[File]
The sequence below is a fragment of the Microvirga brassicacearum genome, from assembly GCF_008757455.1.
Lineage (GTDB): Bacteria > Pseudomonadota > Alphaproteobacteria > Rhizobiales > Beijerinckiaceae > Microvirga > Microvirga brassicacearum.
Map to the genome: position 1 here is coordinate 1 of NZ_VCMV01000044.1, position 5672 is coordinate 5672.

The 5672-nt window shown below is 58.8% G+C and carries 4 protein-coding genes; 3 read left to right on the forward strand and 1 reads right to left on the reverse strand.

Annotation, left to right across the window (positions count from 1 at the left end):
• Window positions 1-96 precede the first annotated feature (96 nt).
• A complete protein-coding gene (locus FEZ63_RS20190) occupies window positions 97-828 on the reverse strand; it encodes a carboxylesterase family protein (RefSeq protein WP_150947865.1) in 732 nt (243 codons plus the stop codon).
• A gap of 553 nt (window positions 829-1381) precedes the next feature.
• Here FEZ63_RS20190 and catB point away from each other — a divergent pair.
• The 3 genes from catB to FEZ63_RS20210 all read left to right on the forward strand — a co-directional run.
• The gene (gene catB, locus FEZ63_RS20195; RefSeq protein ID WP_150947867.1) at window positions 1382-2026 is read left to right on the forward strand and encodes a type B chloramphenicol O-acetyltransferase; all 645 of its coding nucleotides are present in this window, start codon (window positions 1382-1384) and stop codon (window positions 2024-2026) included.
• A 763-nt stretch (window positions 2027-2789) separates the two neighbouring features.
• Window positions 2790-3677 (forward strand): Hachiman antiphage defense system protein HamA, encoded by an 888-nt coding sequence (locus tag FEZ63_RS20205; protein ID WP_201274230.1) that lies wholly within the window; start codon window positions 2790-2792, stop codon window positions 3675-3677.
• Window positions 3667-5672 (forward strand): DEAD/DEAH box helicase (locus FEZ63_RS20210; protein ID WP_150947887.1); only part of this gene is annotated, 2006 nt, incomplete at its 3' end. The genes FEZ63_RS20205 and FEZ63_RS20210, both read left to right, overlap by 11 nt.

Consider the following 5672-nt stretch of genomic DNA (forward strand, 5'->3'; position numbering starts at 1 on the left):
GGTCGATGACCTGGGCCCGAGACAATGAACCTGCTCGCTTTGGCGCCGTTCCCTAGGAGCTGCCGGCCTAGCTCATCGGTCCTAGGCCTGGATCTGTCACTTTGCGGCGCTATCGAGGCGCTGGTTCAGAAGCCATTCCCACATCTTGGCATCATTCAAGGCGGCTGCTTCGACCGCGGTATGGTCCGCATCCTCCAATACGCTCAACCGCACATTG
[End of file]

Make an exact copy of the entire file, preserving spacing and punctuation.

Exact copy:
The sequence below is a fragment of the Microvirga brassicacearum genome, from assembly GCF_008757455.1.
Lineage (GTDB): Bacteria > Pseudomonadota > Alphaproteobacteria > Rhizobiales > Beijerinckiaceae > Microvirga > Microvirga brassicacearum.
Map to the genome: position 1 here is coordinate 1 of NZ_VCMV01000044.1, position 5672 is coordinate 5672.

The 5672-nt window shown below is 58.8% G+C and carries 4 protein-coding genes; 3 read left to right on the forward strand and 1 reads right to left on the reverse strand.

Annotation, left to right across the window (positions count from 1 at the left end):
• Window positions 1-96 precede the first annotated feature (96 nt).
• A complete protein-coding gene (locus FEZ63_RS20190) occupies window positions 97-828 on the reverse strand; it encodes a carboxylesterase family protein (RefSeq protein WP_150947865.1) in 732 nt (243 codons plus the stop codon).
• A gap of 553 nt (window positions 829-1381) precedes the next feature.
• Here FEZ63_RS20190 and catB point away from each other — a divergent pair.
• The 3 genes from catB to FEZ63_RS20210 all read left to right on the forward strand — a co-directional run.
• The gene (gene catB, locus FEZ63_RS20195; RefSeq protein ID WP_150947867.1) at window positions 1382-2026 is read left to right on the forward strand and encodes a type B chloramphenicol O-acetyltransferase; all 645 of its coding nucleotides are present in this window, start codon (window positions 1382-1384) and stop codon (window positions 2024-2026) included.
• A 763-nt stretch (window positions 2027-2789) separates the two neighbouring features.
• Window positions 2790-3677 (forward strand): Hachiman antiphage defense system protein HamA, encoded by an 888-nt coding sequence (locus tag FEZ63_RS20205; protein ID WP_201274230.1) that lies wholly within the window; start codon window positions 2790-2792, stop codon window positions 3675-3677.
• Window positions 3667-5672 (forward strand): DEAD/DEAH box helicase (locus FEZ63_RS20210; protein ID WP_150947887.1); only part of this gene is annotated, 2006 nt, incomplete at its 3' end. The genes FEZ63_RS20205 and FEZ63_RS20210, both read left to right, overlap by 11 nt.

Consider the following 5672-nt stretch of genomic DNA (forward strand, 5'->3'; position numbering starts at 1 on the left):
GGTCGATGACCTGGGCCCGAGACAATGAACCTGCTCGCTTTGGCGCCGTTCCCTAGGAGCTGCCGGCCTAGCTCATCGGTCCTAGGCCTGGATCTGTCACTTTGCGGCGCTATCGAGGCGCTGGTTCAGAAGCCATTCCCACATCTTGGCATCATTCAAGGCGGCTGCTTCGACCGCGGTATGGTCCGCATCCTCCAATACGCTCAACCGCACATTG